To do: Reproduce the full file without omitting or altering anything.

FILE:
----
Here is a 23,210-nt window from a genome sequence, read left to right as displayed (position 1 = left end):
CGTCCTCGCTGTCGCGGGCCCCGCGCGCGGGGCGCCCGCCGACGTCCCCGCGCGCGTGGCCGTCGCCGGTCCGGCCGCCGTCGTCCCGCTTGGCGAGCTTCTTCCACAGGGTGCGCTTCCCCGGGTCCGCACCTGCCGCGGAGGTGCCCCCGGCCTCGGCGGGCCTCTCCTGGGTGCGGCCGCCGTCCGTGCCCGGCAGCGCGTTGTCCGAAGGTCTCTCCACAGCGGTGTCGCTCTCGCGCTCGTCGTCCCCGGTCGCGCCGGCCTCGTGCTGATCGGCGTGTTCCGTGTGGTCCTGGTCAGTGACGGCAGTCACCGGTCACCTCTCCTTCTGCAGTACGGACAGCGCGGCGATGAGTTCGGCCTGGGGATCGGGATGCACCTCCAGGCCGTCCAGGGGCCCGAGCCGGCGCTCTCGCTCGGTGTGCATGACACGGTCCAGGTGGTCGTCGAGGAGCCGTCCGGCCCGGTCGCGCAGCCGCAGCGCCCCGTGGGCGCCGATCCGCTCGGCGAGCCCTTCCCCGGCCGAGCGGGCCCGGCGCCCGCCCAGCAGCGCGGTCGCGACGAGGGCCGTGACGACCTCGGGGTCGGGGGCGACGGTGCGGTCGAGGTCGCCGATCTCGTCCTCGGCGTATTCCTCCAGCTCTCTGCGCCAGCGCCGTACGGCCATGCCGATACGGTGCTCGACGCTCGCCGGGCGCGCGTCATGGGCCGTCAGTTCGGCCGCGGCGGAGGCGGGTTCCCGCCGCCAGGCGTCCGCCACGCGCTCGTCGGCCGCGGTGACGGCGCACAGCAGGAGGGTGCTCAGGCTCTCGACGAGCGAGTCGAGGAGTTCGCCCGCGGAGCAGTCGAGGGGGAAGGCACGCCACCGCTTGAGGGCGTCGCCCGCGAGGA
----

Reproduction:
Here is a 23,210-nt window from a genome sequence, read left to right as displayed (position 1 = left end):
CGTCCTCGCTGTCGCGGGCCCCGCGCGCGGGGCGCCCGCCGACGTCCCCGCGCGCGTGGCCGTCGCCGGTCCGGCCGCCGTCGTCCCGCTTGGCGAGCTTCTTCCACAGGGTGCGCTTCCCCGGGTCCGCACCTGCCGCGGAGGTGCCCCCGGCCTCGGCGGGCCTCTCCTGGGTGCGGCCGCCGTCCGTGCCCGGCAGCGCGTTGTCCGAAGGTCTCTCCACAGCGGTGTCGCTCTCGCGCTCGTCGTCCCCGGTCGCGCCGGCCTCGTGCTGATCGGCGTGTTCCGTGTGGTCCTGGTCAGTGACGGCAGTCACCGGTCACCTCTCCTTCTGCAGTACGGACAGCGCGGCGATGAGTTCGGCCTGGGGATCGGGATGCACCTCCAGGCCGTCCAGGGGCCCGAGCCGGCGCTCTCGCTCGGTGTGCATGACACGGTCCAGGTGGTCGTCGAGGAGCCGTCCGGCCCGGTCGCGCAGCCGCAGCGCCCCGTGGGCGCCGATCCGCTCGGCGAGCCCTTCCCCGGCCGAGCGGGCCCGGCGCCCGCCCAGCAGCGCGGTCGCGACGAGGGCCGTGACGACCTCGGGGTCGGGGGCGACGGTGCGGTCGAGGTCGCCGATCTCGTCCTCGGCGTATTCCTCCAGCTCTCTGCGCCAGCGCCGTACGGCCATGCCGATACGGTGCTCGACGCTCGCCGGGCGCGCGTCATGGGCCGTCAGTTCGGCCGCGGCGGAGGCGGGTTCCCGCCGCCAGGCGTCCGCCACGCGCTCGTCGGCCGCGGTGACGGCGCACAGCAGGAGGGTGCTCAGGCTCTCGACGAGCGAGTCGAGGAGTTCGCCCGCGGAGCAGTCGAGGGGGAAGGCACGCCACCGCTTGAGGGCGTCGCCCGCGAGGA